It’s always refreshing when a band like King Sheim comes along to remind you that punk not dead, it’s thriving.
This Seattle-based trio combines trebly guitars and rock drums with melodies that walk on a tightrope made out of Sour Patch Kids candies. Influenced by the 90s riot grrl scene, King Sheim weaves traditional feminine imagery with high energy instrumentals to create infinitely danceable tracks made for those in Doc Martins and lace. Celeste Felsheim’s grounded vocals are catchy and inviting with an edge like Fiona Apple run through Courtney Love’s blender.
Felsheim is a veteran of the Seattle music scene, with alumni status at Seattle’s School of Rock and the Rain City Rock Camp for Girls. Now, flanked by talented band mates, Felsheim and Co. are ready to place their booted foot to the edge of the Sound Off! stage.
Celeste: Oh my gosh. I’ve personally wanted to be part of Sound Off! since I was 11. I saw my first Sound Off! show in like 2010/2011, and it changed my whole view of music. I’ve always wanted to be the front person of my own band. I’ve always been in bands but never ran a band, so to speak. So, this is kind of a cliché dream come true for me. Eleven-year-old Celeste is really excited right now.
Eli: I’ve been going to Sound Off! for a while and just being raised in Seattle and knowing about it as a young musician, it’s always been kind of like a benchmark, kind of like a good place to get to, I guess. It’s lwhere a lot of people I’ve looked up to as a musician [have] gone through, and it’s kind of an honor to be part of this program.
Henry: I just moved up here from Portland, and so it’s really cool to see that there is a program going on like this that is especially geared toward youth, showcasing youth talent, and building a community, rather than just throwing everybody [in] and trying to get people signed, or something. [This] is trying to build a music community amongst young people, which is just really cool.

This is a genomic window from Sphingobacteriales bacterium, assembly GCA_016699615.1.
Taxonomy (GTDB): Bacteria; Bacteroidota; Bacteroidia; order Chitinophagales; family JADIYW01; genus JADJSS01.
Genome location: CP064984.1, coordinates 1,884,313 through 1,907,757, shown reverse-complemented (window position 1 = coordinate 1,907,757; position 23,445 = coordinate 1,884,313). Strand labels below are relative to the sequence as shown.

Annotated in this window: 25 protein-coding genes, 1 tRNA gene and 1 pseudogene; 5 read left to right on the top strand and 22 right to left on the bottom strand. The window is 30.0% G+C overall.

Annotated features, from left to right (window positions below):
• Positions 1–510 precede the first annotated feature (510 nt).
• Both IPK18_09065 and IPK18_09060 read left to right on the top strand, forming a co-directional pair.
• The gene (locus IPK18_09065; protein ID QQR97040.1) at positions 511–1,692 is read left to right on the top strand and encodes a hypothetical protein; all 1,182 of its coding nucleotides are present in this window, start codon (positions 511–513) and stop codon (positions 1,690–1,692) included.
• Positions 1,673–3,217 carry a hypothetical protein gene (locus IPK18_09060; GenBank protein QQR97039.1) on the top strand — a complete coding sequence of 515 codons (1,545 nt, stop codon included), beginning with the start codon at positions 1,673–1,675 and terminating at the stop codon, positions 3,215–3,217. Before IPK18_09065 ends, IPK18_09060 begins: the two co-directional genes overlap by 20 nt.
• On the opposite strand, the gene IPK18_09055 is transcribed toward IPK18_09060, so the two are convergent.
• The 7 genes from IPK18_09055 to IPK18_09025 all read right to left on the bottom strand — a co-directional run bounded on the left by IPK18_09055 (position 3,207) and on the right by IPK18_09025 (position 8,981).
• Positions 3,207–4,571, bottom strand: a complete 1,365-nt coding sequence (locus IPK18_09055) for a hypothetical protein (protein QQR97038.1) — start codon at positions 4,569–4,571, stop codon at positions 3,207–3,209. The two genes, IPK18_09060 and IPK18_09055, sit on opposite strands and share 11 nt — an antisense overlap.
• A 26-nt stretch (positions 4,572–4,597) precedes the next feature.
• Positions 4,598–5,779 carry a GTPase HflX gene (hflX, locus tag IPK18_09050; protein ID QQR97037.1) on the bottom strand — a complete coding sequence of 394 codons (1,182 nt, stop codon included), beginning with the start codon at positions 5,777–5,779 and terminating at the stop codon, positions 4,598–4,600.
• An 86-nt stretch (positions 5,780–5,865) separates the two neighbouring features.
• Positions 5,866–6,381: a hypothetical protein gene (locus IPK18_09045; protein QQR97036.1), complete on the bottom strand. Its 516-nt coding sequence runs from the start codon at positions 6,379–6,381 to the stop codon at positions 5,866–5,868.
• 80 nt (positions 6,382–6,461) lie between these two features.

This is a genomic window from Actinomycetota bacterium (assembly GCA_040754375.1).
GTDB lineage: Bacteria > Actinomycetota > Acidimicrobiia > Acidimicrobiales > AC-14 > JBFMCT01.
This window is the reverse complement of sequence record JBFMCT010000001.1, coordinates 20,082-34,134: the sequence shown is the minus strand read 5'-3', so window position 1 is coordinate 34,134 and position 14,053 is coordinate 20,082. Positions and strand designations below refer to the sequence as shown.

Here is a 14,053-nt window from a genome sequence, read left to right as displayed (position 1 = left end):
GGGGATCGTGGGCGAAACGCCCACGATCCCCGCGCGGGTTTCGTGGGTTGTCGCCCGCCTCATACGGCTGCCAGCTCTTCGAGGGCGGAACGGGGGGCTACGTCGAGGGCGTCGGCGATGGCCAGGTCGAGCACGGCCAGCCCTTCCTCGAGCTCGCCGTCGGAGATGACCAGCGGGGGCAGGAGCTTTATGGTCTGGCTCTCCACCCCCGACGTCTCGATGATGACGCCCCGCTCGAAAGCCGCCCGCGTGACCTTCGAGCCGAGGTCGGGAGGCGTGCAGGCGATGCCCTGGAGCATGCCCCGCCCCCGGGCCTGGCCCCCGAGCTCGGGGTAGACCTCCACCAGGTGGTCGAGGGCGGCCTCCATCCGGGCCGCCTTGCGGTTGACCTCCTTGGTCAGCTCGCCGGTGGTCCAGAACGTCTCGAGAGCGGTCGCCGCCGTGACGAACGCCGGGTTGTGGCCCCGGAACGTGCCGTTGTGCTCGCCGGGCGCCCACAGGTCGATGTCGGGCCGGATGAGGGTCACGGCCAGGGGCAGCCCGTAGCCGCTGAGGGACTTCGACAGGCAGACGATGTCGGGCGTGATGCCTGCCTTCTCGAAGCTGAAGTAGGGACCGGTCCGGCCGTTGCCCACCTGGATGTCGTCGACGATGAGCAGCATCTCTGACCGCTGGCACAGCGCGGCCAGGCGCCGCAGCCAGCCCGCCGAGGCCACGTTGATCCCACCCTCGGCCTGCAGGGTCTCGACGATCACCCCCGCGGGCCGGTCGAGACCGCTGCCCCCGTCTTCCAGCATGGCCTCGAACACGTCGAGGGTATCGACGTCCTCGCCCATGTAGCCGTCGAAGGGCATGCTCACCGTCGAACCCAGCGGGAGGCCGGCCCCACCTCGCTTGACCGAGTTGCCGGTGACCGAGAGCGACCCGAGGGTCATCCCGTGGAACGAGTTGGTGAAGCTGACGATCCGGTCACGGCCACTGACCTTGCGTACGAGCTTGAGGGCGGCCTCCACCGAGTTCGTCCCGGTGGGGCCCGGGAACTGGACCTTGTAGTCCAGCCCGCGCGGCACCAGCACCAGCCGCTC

What artists are currently inspiring the music you create?
Celeste: A lot of my influences come from the punk rock scene, like the female punk rock scene from the 90s. My mom was a punk rocker in the 90s; I grew up with it; and my dad was totally into classic rock. So, it’s just what I’ve heard forever. So I kind of like — I’ve tried all sorts of music and it’s just always come back to this for me, and so it’s just a lot of riot grrl bands and modern-day female musicians are huge influences to me.
Why do you make music? How does it make you feel?
Celeste: I’ve personally never done anything besides music, it’s all I’ve ever done. It’s everything to me. It’s my language and my spirituality all in one, I would say. I could never live without it personally.
Henry: I really like playing on stage, but if I’m in my bedroom or a couple people in a living room it’s like this environment where you transcend that space into something else that’s outside of you and outside of those other people. We are all together.
Eli: I feel like music is a universal language because you don’t really have to be confined to a certain group or economic class or anything. You can just do music with anything that you have and it ties everyone together.
What do you hope to achieve through your music?
Celeste: Personally, it’s been a long road of trying to find my musical identity, and finally with King Sheim, I’m starting to do that. It’s a personal journey, becoming a front person and learning about my musical identity and using that [with] others. So, yeah, I really just want to make people happy, make people dance, you know?
Henry: I love to dance. You got to make everyone dance.
If your music were a fruit or vegetable, what would it be and why?
Celeste: Oh my gosh.
Oh, I know, a pineapple, because it’s sweet but, like, you eat a lot of it it’s pretty sour and hurts your mouth a little bit.
Get your tickets to Sound Off! Seminfinals #2 on February 16 right here.